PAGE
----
If Airbags Did Not Deploy in a Car Accident, Is the Car Company Liable?
Airbags are designed to keep drivers and passengers protected. Vehicles are heavily marketed for their safety features, which includes having effective airbags.
Crash test results are boasted about by manufacturers who use successful results to attract buyers because they are deemed the “safest” car on the market. However, sadly, not all airbags are safe and there can be catastrophic injuries or even death if one fails to deploy during an accident.
If you were in an accident and your airbag did not deploy, you may have a personal injury claim against the manufacturer of the vehicle. You could also have a case against the manufacturer of the airbag or any company that inspected the vehicle for safety.
According to Michele Mirman, a car accident lawyer in New York City, “These companies have a duty to the consumer to make a safe product. If they violate that responsibility, they can be held accountable.”
How Do Airbags Deploy?
Cars and other automobiles are built with a number of safety measures, including airbags. Airbags can be both on the driver’s side and the passenger’s side. The purpose of an airbag is to reduce the physical effects of an automobile accident. More specifically, they are designed to reduce head injuries by cushioning the neck and head during the forward movement of a collision.
Airbags are most commonly located behind the steering wheel or the passenger side dashboard. They can also be located on the sides of the vehicle. Airbags rely on two things: timing and a small explosive charge. The airbag begins to inflate the second the vehicle begins to slow down as the result of a collision.
Each airbag has an accelerometer attached to it that detects the deacceleration of speed. If it is faster than a normal breaking pattern, the accelerometer will activate the airbag circuit.
The airbag circuit passes through a heated electrical current that ignites a slow chemical explosive. This explosion creates a harmless gas that fills the airbag when it deploys. The airbag begins to deflate the second it makes contact with the driver’s or passenger’s head. If functioning correctly, the airbag should be completely deflated by the time the automobile comes to a total stop.
What Causes Airbags to Not Deploy?
Speed or Type of Crash
Airbags do not deploy in every collision. One main reason they may not is the nature of the crash. The majority of airbags are most effective in moderate to severe crashes involving the front of the vehicle. Airbags generally deploy if the speed is at least 8 to 14 mph.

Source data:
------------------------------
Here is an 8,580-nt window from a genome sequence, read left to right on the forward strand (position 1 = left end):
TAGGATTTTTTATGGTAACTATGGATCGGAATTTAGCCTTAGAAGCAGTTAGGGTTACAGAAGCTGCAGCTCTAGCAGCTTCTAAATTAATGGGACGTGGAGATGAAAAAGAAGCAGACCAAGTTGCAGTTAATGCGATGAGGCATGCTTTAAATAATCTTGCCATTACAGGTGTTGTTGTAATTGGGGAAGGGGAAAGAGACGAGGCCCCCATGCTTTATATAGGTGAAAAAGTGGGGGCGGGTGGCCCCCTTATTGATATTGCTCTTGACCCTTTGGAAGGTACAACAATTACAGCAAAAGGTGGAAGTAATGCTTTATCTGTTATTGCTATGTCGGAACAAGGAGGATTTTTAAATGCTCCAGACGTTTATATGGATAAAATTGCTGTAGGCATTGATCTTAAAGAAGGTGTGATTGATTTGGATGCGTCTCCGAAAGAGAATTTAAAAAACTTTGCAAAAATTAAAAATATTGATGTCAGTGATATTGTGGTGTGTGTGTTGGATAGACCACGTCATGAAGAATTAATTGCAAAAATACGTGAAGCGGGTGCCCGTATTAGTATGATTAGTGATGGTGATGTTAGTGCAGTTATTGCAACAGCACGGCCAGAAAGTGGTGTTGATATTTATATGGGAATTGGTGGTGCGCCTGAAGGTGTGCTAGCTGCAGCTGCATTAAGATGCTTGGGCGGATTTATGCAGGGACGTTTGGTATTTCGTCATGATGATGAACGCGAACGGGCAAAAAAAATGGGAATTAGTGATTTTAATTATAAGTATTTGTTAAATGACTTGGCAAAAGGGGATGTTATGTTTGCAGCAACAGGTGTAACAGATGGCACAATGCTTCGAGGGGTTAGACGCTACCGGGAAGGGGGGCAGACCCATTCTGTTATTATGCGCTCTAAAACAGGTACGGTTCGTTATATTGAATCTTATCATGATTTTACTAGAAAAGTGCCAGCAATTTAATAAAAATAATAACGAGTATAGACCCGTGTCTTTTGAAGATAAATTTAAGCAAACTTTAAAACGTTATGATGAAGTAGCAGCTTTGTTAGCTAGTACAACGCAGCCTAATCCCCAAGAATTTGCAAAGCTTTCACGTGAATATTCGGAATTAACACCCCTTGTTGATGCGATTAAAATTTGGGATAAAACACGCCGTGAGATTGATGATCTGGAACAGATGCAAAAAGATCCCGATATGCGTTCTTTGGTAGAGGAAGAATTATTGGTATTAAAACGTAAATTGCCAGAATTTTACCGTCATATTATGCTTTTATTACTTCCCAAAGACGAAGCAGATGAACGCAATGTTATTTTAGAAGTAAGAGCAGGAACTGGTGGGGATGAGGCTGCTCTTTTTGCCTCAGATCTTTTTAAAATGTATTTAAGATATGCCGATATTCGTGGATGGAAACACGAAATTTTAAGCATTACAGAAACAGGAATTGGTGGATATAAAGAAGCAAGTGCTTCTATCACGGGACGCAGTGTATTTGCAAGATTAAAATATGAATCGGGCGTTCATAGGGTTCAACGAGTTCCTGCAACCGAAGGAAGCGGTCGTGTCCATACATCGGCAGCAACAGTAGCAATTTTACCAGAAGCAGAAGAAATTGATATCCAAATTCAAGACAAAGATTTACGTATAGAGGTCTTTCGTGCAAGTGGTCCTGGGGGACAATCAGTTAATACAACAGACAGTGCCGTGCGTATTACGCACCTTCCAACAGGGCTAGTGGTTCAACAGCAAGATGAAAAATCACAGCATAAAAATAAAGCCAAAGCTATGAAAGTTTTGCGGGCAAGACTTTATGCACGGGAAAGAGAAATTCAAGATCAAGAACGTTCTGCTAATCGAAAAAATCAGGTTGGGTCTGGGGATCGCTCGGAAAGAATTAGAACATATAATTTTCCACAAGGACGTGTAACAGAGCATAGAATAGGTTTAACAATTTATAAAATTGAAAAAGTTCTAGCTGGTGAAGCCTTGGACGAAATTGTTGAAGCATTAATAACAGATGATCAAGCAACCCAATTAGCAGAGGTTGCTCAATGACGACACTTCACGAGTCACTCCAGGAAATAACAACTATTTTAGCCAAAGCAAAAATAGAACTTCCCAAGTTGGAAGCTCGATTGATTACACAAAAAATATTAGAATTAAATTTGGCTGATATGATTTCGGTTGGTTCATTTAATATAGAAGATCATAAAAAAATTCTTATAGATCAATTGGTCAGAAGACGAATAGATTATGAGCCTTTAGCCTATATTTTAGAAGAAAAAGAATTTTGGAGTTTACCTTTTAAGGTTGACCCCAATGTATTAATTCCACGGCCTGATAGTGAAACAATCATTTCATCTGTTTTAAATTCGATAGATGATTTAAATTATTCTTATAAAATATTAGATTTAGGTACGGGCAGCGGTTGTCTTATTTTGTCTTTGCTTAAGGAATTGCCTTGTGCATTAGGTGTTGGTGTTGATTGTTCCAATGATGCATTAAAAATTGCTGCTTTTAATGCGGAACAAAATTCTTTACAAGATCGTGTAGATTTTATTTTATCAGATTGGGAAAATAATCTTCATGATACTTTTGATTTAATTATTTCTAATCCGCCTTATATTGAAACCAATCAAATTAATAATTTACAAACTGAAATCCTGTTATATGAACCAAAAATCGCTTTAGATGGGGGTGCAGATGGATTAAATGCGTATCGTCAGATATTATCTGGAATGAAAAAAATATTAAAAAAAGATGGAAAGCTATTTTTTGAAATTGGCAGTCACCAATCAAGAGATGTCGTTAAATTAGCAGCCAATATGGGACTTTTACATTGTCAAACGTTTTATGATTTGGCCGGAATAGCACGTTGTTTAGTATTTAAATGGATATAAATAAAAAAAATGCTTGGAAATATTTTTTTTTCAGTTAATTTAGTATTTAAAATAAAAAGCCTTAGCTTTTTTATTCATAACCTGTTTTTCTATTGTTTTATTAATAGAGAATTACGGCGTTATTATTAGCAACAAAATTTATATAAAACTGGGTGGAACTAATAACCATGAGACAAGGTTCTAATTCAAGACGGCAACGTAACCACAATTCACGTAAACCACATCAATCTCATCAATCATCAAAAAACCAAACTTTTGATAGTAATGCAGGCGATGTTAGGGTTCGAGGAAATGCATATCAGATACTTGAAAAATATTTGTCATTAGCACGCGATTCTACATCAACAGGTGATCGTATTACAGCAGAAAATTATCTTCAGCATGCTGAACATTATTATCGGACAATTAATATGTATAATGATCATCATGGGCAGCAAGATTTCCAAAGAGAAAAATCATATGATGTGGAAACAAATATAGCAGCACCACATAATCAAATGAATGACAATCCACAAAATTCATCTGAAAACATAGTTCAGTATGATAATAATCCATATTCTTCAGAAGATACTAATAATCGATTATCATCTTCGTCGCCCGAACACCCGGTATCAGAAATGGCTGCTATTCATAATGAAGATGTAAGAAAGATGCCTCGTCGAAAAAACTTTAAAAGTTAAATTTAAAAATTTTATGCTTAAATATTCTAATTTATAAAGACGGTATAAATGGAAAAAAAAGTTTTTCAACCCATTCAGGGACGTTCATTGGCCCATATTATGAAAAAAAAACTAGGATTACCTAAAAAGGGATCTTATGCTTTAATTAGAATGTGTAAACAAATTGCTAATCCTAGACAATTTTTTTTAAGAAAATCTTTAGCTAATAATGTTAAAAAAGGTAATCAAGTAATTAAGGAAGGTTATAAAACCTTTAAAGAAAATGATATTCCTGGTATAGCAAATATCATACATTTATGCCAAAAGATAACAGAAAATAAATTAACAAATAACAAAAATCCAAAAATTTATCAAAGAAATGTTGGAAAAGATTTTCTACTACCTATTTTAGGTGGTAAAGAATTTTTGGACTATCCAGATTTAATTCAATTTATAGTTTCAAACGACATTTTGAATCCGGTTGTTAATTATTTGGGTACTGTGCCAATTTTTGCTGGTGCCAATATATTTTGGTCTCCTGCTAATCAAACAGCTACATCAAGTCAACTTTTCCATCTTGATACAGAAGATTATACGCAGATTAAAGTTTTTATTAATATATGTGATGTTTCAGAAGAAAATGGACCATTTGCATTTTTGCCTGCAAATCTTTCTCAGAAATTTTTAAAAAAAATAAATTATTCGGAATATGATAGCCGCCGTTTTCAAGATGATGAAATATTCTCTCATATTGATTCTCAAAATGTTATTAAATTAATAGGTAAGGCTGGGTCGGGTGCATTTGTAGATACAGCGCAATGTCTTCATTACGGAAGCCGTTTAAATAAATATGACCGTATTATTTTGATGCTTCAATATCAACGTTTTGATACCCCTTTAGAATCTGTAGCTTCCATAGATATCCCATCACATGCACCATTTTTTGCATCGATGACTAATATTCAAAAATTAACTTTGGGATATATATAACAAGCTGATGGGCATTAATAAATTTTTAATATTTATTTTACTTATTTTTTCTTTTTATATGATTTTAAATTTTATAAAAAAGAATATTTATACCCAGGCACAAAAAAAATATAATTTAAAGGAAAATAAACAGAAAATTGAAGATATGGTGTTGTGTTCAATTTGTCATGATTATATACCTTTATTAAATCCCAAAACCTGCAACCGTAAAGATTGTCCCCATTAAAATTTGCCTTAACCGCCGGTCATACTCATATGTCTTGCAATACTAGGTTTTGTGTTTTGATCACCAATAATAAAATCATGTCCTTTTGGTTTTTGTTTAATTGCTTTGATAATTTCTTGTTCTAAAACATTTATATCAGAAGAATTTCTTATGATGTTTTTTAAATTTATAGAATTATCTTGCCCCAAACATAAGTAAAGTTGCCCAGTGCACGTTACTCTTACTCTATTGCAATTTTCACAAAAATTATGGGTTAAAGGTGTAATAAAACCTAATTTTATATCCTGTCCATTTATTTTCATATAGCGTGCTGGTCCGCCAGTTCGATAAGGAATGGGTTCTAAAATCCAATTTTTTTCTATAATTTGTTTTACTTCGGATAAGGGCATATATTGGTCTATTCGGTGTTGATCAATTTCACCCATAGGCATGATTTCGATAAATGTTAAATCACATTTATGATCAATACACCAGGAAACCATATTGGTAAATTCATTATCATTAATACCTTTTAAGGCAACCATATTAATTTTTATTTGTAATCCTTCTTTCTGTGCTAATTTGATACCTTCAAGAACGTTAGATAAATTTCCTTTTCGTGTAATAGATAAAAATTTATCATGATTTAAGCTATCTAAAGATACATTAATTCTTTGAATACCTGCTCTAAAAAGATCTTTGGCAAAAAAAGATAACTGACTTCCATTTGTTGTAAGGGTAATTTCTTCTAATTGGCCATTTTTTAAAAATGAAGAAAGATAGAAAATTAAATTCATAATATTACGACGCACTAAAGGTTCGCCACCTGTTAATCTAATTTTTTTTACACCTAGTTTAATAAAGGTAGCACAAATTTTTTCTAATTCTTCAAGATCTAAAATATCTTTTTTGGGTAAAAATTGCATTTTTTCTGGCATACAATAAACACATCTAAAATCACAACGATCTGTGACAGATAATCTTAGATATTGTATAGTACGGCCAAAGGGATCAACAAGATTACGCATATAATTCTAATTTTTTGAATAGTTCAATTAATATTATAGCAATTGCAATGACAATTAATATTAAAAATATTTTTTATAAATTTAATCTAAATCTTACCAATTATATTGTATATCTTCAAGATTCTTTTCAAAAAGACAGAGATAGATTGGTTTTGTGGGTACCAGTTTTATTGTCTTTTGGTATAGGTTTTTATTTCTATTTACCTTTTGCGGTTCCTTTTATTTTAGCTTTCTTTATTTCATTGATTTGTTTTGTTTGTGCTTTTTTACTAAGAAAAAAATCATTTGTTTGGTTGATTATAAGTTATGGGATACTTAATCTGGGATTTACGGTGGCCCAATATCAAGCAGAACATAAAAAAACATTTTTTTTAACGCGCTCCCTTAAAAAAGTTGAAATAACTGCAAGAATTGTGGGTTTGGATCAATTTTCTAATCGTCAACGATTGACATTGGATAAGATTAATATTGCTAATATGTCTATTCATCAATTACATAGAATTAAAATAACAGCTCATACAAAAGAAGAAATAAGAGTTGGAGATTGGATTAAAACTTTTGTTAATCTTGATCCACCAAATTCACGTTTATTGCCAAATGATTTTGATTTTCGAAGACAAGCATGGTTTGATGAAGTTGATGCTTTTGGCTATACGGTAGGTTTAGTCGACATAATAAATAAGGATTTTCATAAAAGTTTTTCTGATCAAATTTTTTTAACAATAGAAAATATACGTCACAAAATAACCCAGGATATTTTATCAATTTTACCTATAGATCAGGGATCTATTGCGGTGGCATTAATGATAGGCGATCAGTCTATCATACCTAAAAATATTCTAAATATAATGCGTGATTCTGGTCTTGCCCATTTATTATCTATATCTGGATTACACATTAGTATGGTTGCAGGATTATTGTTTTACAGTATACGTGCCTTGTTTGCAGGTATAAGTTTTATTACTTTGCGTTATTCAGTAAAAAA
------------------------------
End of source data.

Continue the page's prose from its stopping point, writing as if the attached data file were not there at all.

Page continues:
If the crash is minor or at a low speed, it may not trigger the circuit that deploys the airbag. Also, since most airbags are located at the front of the car, they may not deploy if the collision is to the back or side of the vehicle.
Design or Manufacturing Defect
Defects in the manufacturing or design of the airbag may also be at fault. Types of defects include airbag sensor defects and defective electrical components. These defects are usually to blame when the airbag deploys early, late, or unexpectedly when there is no collision.
If the defect is great enough, the airbag could even explode. Additionally, there could be a defect in the design of the airbag itself which led to an injury because it did not deploy correctly.
Finally, there may have been an issue with installation or safety check that caused the airbag to not deploy. A common example of this is car manufacturers cutting costs in the installation by making the location of the airbag ineffective because wires were routed through areas that were vulnerable to being severed or damaged.
It is also possible that a negligent safety check was performed that could have found the defect. However, the defect went unnoticed because the check was not done correctly or to the company standard.
Do You Have a Personal Injury Case?
You may have a personal injury case if you have an injury that was caused by an airbag malfunction. Usually, these injuries are caused by the airbag not deploying or deploying at an incorrect time.
Examples of these types of injuries include neck whiplash, face lacerations, hearing damage, broken bones, soft tissue damage, brain injuries, concussions, organ damage, or even death.
To prove that an airbag or automobile manufacturer is to blame for the injuries caused by a defective airbag, the law of strict liability applies. Automobile and airbag manufacturers have a responsibility for providing a product that is properly designed and tested to ensure customer safety.
To be successful in a personal injury claim, you will need to prove two things:
- The airbag had an unreasonably dangerous defect and,
- The specific defect caused injury or harm.
If you can prove these things, you may be able to recover monetary compensation to help recover from your injury. Contact an experienced personal injury lawyer in your area to learn more about your legal rights and options.